Debt Consolidation FAQ

Debt consolidation is the most complicated form of modification. Consolidation involves closing multiple debts at once through strategies such as refinancing, prepayment and settlement. The result is one final, lump sum loan that covers all of the previous loans. While debt consolidation is a popular strategy to reduce the burden of debts for many borrowers, it is not always the best option across the board. 

How Does Debt Consolidation Work?

You will take one large loan in a consolidation process. This loan will be used to repay all of the debts you owe. Some will be repaid in full, and others in part. The debt consolidation company you work with may help you settle your debts. If you elect to go through the process without the help of an agent, you will have to speak to lenders directly to close all of your existing loans. Since consolidation is a way to streamline your finances and reduce the burden of repaying multiple debts at once, it is most often used by borrowers with many forms of loans who feel overwhelmed by existing debt burden.

Does Debt Consolidation Always Result in Savings?

Debt consolidation does not always save money. The new loan you take will have an interest rate. This rate will ideally be lower than the average interest rate you paid on all of your previous debts. However, some borrowers try to reduce their monthly payment instead of focusing on their interest rate. This is particularly helpful if you feel you face default with your current monthly payments. Electing a low monthly payment consolidation loan, however, can lengthen the loan terms of your new debt. You will likely end up paying more in interest than if you simply allowed your loans to mature on schedule.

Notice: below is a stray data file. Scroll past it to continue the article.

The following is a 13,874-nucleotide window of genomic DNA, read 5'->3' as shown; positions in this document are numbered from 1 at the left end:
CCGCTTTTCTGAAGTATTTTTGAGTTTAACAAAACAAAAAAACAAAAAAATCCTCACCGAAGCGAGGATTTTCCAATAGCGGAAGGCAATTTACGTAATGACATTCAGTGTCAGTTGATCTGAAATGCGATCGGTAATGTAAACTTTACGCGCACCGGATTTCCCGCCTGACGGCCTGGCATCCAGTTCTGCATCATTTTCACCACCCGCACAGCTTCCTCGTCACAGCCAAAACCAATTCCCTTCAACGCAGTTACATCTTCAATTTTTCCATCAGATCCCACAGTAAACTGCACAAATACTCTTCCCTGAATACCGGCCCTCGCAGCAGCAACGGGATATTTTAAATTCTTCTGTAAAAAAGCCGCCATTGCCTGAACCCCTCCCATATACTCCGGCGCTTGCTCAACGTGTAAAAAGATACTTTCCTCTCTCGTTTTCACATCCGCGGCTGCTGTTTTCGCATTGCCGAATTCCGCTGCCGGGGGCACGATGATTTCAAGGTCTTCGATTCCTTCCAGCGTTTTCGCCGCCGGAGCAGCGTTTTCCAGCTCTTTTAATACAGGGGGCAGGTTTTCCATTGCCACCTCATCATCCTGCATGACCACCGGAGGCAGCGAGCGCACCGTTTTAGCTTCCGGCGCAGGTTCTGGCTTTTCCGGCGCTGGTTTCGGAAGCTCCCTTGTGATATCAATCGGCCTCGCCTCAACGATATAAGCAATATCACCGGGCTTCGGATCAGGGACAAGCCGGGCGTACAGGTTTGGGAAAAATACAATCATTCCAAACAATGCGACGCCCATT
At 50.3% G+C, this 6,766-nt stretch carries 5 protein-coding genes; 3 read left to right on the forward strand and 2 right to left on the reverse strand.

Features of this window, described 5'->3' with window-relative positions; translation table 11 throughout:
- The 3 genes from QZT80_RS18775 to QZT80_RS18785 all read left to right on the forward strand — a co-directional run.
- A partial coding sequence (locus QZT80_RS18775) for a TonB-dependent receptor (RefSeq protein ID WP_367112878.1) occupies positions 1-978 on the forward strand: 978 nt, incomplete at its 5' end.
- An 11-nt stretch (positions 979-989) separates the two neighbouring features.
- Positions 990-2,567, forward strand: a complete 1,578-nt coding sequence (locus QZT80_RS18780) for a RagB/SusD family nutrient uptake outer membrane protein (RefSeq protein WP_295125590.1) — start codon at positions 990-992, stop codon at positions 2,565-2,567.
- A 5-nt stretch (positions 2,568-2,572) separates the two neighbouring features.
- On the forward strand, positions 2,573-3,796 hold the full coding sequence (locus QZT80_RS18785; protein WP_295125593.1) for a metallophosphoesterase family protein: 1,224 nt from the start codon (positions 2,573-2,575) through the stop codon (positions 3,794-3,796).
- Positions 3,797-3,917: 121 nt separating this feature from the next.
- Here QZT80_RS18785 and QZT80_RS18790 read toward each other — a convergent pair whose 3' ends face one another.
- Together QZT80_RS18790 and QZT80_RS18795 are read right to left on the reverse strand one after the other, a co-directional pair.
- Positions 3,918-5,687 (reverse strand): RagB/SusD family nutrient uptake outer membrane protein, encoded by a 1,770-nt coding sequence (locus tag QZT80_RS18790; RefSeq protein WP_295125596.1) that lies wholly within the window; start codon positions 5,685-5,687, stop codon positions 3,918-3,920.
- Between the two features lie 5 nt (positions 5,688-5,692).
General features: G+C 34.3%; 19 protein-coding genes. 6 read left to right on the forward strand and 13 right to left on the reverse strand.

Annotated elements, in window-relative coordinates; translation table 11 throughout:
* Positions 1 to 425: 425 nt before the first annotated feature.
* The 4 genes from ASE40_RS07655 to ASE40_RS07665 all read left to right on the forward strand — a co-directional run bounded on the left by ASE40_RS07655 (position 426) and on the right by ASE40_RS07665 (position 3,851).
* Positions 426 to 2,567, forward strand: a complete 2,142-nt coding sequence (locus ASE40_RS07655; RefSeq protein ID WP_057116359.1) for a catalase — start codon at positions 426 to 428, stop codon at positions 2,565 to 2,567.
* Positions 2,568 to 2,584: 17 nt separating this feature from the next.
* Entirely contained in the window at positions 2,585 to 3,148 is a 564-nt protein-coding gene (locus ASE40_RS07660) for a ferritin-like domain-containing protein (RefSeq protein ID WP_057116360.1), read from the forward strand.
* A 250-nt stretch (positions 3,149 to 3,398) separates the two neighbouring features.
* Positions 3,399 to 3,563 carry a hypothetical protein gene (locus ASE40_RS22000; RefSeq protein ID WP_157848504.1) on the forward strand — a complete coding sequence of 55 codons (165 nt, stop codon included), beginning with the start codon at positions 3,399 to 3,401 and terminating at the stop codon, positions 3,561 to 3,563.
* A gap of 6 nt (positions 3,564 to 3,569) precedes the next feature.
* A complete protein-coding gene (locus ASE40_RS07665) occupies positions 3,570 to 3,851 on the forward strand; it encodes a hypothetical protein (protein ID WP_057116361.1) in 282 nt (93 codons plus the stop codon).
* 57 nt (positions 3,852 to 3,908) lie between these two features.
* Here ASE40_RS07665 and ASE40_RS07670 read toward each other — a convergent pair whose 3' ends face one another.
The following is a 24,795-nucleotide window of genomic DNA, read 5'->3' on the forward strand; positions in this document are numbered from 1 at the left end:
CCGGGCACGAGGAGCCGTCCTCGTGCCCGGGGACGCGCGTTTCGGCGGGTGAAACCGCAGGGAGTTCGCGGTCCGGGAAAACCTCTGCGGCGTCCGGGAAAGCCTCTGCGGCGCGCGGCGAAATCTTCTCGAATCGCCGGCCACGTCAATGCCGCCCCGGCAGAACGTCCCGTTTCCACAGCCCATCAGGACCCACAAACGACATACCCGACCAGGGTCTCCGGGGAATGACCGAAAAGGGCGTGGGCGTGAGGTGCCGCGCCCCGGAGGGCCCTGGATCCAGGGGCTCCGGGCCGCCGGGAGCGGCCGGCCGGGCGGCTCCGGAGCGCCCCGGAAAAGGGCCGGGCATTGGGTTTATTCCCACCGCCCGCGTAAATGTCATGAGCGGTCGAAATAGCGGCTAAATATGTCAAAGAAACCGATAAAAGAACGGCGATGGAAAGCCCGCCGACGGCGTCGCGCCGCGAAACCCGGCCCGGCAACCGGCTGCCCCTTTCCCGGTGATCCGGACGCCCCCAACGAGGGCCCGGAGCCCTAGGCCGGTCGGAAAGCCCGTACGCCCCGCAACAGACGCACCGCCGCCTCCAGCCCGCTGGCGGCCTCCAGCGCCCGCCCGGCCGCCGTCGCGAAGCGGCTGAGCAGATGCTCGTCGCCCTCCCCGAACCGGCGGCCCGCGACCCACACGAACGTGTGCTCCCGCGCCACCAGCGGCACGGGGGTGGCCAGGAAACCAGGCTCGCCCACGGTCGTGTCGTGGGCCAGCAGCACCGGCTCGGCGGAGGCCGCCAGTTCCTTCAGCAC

Which Debt Consolidation Company is Best?

Many borrowers make the mistake of thinking all debt consolidation companies will have their best interest in mind. Most debt consolidation companies are looking to turn a profit like all other lenders, and these companies will be motivated to get the best terms for them instead of for you. Working with a non profit debt consolidation company can help resolve this problem. You may also consider companies that charge a percentage of the amount they save you instead of an upfront or flat fee. This will provide the company with greater motivation to reduce your total debt burden.

What are the Alternatives to Debt Consolidation?

If your debts are getting out of hand, you do not have to consolidate. In fact, there are a number of viable options to solve your crisis. You can try modifying directly with a lender. This is a great option if you have lost your job or suffered a financial emergency as lenders tend to be more considerate of these circumstances than others. Borrowers who qualify for bankruptcy may try to avoid filing by using consolidation instead. This can be an excellent solution, but it can also leave a borrower in an even more desperate situation if the borrower cannot afford the new loan. If you qualify for bankruptcy, it is worth considering the option instead of going straight to debt consolidation.